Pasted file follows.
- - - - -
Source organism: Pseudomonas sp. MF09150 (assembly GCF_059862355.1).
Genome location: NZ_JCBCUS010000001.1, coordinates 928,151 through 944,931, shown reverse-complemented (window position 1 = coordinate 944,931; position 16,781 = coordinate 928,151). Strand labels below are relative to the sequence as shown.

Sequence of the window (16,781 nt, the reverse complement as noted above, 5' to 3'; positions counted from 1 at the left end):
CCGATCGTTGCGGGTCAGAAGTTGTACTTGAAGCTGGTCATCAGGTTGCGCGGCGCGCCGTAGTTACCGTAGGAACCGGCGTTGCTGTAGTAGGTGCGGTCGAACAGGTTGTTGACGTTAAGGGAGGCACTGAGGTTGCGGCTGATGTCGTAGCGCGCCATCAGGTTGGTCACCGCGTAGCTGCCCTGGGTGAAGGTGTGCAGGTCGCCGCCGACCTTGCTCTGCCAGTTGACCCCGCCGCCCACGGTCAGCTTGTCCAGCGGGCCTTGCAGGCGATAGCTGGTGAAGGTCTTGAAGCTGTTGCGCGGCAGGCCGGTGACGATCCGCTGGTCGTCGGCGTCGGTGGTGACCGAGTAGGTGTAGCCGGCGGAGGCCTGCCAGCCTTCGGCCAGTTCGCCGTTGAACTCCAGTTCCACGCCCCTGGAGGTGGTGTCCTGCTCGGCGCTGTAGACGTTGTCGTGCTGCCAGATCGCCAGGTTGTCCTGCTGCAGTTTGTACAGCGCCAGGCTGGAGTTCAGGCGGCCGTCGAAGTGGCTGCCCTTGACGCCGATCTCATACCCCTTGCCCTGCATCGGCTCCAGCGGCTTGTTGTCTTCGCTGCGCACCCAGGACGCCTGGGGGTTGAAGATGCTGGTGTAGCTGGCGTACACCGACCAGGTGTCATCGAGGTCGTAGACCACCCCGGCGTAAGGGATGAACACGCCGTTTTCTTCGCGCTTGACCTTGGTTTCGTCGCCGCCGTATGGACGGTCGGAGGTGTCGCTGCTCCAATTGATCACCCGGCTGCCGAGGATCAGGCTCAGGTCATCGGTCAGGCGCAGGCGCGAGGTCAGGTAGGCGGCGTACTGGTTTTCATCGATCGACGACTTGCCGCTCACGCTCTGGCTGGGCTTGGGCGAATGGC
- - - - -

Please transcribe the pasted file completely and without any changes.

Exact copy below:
Source organism: Pseudomonas sp. MF09150 (assembly GCF_059862355.1).
Genome location: NZ_JCBCUS010000001.1, coordinates 928,151 through 944,931, shown reverse-complemented (window position 1 = coordinate 944,931; position 16,781 = coordinate 928,151). Strand labels below are relative to the sequence as shown.

Sequence of the window (16,781 nt, the reverse complement as noted above, 5' to 3'; positions counted from 1 at the left end):
CCGATCGTTGCGGGTCAGAAGTTGTACTTGAAGCTGGTCATCAGGTTGCGCGGCGCGCCGTAGTTACCGTAGGAACCGGCGTTGCTGTAGTAGGTGCGGTCGAACAGGTTGTTGACGTTAAGGGAGGCACTGAGGTTGCGGCTGATGTCGTAGCGCGCCATCAGGTTGGTCACCGCGTAGCTGCCCTGGGTGAAGGTGTGCAGGTCGCCGCCGACCTTGCTCTGCCAGTTGACCCCGCCGCCCACGGTCAGCTTGTCCAGCGGGCCTTGCAGGCGATAGCTGGTGAAGGTCTTGAAGCTGTTGCGCGGCAGGCCGGTGACGATCCGCTGGTCGTCGGCGTCGGTGGTGACCGAGTAGGTGTAGCCGGCGGAGGCCTGCCAGCCTTCGGCCAGTTCGCCGTTGAACTCCAGTTCCACGCCCCTGGAGGTGGTGTCCTGCTCGGCGCTGTAGACGTTGTCGTGCTGCCAGATCGCCAGGTTGTCCTGCTGCAGTTTGTACAGCGCCAGGCTGGAGTTCAGGCGGCCGTCGAAGTGGCTGCCCTTGACGCCGATCTCATACCCCTTGCCCTGCATCGGCTCCAGCGGCTTGTTGTCTTCGCTGCGCACCCAGGACGCCTGGGGGTTGAAGATGCTGGTGTAGCTGGCGTACACCGACCAGGTGTCATCGAGGTCGTAGACCACCCCGGCGTAAGGGATGAACACGCCGTTTTCTTCGCGCTTGACCTTGGTTTCGTCGCCGCCGTATGGACGGTCGGAGGTGTCGCTGCTCCAATTGATCACCCGGCTGCCGAGGATCAGGCTCAGGTCATCGGTCAGGCGCAGGCGCGAGGTCAGGTAGGCGGCGTACTGGTTTTCATCGATCGACGACTTGCCGCTCACGCTCTGGCTGGGCTTGGGCGAATGGC